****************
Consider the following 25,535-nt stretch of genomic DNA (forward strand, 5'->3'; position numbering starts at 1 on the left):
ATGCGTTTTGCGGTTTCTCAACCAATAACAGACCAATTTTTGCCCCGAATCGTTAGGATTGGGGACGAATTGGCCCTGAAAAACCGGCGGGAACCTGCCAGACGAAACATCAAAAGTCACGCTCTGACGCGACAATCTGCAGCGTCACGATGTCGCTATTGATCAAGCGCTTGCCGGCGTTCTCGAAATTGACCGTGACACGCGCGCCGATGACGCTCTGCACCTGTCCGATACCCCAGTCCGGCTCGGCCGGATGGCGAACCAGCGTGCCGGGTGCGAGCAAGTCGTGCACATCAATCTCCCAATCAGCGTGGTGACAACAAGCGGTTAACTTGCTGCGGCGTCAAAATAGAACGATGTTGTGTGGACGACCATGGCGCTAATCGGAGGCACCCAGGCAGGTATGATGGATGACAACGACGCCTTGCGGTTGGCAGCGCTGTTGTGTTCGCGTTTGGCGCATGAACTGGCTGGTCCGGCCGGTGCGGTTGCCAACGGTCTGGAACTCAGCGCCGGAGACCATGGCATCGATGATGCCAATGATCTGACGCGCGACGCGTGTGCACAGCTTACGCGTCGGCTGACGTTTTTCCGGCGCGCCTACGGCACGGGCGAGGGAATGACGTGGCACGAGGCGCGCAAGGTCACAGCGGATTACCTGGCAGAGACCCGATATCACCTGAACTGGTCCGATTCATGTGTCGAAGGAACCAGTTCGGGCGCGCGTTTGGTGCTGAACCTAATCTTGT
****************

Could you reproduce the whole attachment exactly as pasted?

Consider the following 25,535-nt stretch of genomic DNA (forward strand, 5'->3'; position numbering starts at 1 on the left):
ATGCGTTTTGCGGTTTCTCAACCAATAACAGACCAATTTTTGCCCCGAATCGTTAGGATTGGGGACGAATTGGCCCTGAAAAACCGGCGGGAACCTGCCAGACGAAACATCAAAAGTCACGCTCTGACGCGACAATCTGCAGCGTCACGATGTCGCTATTGATCAAGCGCTTGCCGGCGTTCTCGAAATTGACCGTGACACGCGCGCCGATGACGCTCTGCACCTGTCCGATACCCCAGTCCGGCTCGGCCGGATGGCGAACCAGCGTGCCGGGTGCGAGCAAGTCGTGCACATCAATCTCCCAATCAGCGTGGTGACAACAAGCGGTTAACTTGCTGCGGCGTCAAAATAGAACGATGTTGTGTGGACGACCATGGCGCTAATCGGAGGCACCCAGGCAGGTATGATGGATGACAACGACGCCTTGCGGTTGGCAGCGCTGTTGTGTTCGCGTTTGGCGCATGAACTGGCTGGTCCGGCCGGTGCGGTTGCCAACGGTCTGGAACTCAGCGCCGGAGACCATGGCATCGATGATGCCAATGATCTGACGCGCGACGCGTGTGCACAGCTTACGCGTCGGCTGACGTTTTTCCGGCGCGCCTACGGCACGGGCGAGGGAATGACGTGGCACGAGGCGCGCAAGGTCACAGCGGATTACCTGGCAGAGACCCGATATCACCTGAACTGGTCCGATTCATGTGTCGAAGGAACCAGTTCGGGCGCGCGTTTGGTGCTGAACCTAATCTTGT